The United States Supreme Court declined to reinstate the most onerous voter ID law in any state today when they deadlocked on whether to stay the appeals court decision in North Carolina.
The North Carolina legislature enacted the law in the wake of the Court’s 2013 ruling in Shelby County v. Holder, which struck down the federal formula used to determine which state and local governments must obtain advance approval for any changes to their voting rules. The law would require North Carolina voters to show a government-issued photo ID, reduce the number of days for early voting, and eliminate out-of-precinct voting, same-day voter registration, and preregistration for young voters.
A federal trial court upheld the law against claims that it was racially discriminatory. But in late July of this year, a federal appeals court barred the state from enforcing the law. The court of appeals rejected the state’s explanation that the law was intended to combat voter fraud and “promote public confidence in the election system.” Rather, the court of appeals concluded, the law “hinges explicitly on race—specifically its concern that African Americans, who had overwhelmingly voted for Democrats, had too much access to” voting.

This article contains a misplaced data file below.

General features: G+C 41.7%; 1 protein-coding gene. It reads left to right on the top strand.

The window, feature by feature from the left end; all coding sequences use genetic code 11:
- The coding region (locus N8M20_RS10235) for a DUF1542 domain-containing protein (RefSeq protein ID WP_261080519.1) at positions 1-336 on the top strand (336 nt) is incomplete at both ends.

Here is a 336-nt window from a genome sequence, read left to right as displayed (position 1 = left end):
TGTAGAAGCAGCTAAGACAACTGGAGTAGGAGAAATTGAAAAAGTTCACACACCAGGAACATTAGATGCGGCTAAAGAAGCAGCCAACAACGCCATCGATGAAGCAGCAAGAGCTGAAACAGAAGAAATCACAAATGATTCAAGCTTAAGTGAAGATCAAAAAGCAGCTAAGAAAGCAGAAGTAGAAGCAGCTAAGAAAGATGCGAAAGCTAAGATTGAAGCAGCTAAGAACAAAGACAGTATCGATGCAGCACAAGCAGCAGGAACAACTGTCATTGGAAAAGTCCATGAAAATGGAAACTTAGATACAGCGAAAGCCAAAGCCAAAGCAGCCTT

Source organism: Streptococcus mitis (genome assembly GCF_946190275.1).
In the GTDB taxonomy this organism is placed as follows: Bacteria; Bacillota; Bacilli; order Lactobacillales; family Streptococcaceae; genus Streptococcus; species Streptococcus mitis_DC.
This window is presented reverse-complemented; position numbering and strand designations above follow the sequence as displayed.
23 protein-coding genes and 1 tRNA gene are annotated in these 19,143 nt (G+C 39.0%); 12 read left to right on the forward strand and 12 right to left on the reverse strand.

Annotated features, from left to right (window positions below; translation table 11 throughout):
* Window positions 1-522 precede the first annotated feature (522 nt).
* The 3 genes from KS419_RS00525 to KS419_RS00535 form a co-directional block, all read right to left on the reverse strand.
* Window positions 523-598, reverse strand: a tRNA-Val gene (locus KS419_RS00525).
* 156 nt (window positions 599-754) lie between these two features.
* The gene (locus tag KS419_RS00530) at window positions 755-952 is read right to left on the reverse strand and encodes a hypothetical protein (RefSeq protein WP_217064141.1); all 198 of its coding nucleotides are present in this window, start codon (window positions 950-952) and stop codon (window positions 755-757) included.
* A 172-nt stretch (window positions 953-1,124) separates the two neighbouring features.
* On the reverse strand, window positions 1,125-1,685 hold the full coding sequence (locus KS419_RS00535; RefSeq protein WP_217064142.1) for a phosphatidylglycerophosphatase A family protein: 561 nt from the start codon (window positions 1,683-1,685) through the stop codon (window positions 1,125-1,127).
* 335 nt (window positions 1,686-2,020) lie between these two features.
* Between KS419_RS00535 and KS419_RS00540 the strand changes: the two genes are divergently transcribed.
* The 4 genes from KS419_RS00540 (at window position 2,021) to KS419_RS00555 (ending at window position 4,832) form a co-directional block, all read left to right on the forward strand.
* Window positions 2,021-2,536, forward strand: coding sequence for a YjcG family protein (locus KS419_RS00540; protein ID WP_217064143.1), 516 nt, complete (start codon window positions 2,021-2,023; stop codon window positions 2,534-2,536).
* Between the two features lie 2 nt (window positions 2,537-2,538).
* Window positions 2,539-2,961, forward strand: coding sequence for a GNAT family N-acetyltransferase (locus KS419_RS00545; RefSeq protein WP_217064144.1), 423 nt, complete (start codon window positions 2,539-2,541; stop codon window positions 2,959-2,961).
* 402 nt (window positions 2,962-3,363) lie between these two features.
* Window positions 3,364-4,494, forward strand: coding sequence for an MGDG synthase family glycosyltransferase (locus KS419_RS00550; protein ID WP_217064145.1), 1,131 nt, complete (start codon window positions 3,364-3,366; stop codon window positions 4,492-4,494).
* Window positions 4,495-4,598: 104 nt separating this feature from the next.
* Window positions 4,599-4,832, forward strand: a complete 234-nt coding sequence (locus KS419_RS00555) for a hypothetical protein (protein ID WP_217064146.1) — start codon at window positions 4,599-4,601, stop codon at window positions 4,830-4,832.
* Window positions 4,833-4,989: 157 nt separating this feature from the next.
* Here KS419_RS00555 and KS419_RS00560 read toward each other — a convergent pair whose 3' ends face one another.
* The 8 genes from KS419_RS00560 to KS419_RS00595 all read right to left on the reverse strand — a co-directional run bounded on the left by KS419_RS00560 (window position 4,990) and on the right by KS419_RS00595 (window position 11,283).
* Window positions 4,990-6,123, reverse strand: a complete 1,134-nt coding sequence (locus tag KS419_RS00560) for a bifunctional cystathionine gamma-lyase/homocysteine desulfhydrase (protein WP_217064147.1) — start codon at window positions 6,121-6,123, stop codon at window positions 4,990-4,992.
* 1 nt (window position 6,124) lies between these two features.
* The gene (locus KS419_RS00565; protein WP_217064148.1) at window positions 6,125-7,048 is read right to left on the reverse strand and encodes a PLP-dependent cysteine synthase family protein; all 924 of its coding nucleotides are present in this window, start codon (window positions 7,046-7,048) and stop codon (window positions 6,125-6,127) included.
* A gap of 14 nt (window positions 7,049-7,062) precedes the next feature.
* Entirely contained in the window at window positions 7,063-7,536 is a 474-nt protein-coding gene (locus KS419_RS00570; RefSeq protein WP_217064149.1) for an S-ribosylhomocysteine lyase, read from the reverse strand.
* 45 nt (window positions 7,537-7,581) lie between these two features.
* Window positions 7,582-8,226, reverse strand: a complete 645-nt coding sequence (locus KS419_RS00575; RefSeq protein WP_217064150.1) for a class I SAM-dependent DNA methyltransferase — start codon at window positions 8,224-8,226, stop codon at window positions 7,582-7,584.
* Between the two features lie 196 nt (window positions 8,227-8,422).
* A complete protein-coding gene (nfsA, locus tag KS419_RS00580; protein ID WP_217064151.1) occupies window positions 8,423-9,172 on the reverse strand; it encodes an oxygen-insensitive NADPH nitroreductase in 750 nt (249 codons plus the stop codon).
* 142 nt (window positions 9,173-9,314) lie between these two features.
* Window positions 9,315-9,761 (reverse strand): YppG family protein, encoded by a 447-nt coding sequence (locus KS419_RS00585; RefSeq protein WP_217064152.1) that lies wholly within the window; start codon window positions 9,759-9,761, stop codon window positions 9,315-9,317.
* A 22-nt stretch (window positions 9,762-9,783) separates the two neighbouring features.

The splits were predictable, and disappointing.
Today’s one-page order gave no explanation for the Court’s ruling. However, Chief Justice John Roberts and Justices Anthony Kennedy and Samuel Alito indicated that they would have granted the state’s request and allowed it to enforce the voter ID requirement and reduction in early voting; Justice Clarence Thomas would have granted the request in its entirety. Notably, on August 3 Justice Stephen Breyer joined his more conservative colleagues in voting to block a federal district court order that would have required a Virginia school board to allow a transgender student who identifies as a boy to use the boys’ bathroom when school resumes last week; Breyer indicated that he did so “as a courtesy.” Breyer did not do so today.